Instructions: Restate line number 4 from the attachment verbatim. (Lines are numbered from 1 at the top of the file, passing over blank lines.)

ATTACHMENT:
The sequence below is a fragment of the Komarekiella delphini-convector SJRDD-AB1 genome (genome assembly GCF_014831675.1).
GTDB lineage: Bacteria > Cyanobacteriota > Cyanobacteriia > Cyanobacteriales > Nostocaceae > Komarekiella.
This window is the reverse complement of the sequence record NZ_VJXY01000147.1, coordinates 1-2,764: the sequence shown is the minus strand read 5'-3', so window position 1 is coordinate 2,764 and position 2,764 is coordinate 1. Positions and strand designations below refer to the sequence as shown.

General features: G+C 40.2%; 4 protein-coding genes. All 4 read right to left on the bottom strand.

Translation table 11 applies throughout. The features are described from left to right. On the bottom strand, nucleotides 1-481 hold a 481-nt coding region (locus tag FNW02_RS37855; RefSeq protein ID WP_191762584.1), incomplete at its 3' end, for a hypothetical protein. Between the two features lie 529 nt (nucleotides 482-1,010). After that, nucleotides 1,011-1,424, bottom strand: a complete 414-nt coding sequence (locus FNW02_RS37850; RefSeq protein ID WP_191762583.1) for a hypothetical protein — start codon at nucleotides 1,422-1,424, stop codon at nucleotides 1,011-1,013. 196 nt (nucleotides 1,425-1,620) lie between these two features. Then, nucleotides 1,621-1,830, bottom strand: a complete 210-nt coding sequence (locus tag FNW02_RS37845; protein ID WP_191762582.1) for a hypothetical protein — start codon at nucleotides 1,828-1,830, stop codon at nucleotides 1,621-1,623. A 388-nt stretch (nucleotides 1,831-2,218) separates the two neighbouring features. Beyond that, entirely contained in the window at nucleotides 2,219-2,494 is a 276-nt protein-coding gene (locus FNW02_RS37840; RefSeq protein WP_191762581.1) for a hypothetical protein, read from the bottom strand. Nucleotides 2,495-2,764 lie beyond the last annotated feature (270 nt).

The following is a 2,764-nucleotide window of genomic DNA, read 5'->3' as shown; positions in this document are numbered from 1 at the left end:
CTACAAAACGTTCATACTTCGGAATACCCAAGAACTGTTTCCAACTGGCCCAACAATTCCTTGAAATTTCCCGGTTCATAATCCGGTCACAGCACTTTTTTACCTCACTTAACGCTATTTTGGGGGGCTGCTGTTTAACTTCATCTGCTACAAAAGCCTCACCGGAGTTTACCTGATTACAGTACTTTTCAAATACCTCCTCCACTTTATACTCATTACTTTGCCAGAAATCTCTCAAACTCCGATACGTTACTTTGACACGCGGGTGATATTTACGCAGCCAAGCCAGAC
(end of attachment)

General features: G+C 40.2%; 4 protein-coding genes. All 4 read right to left on the bottom strand.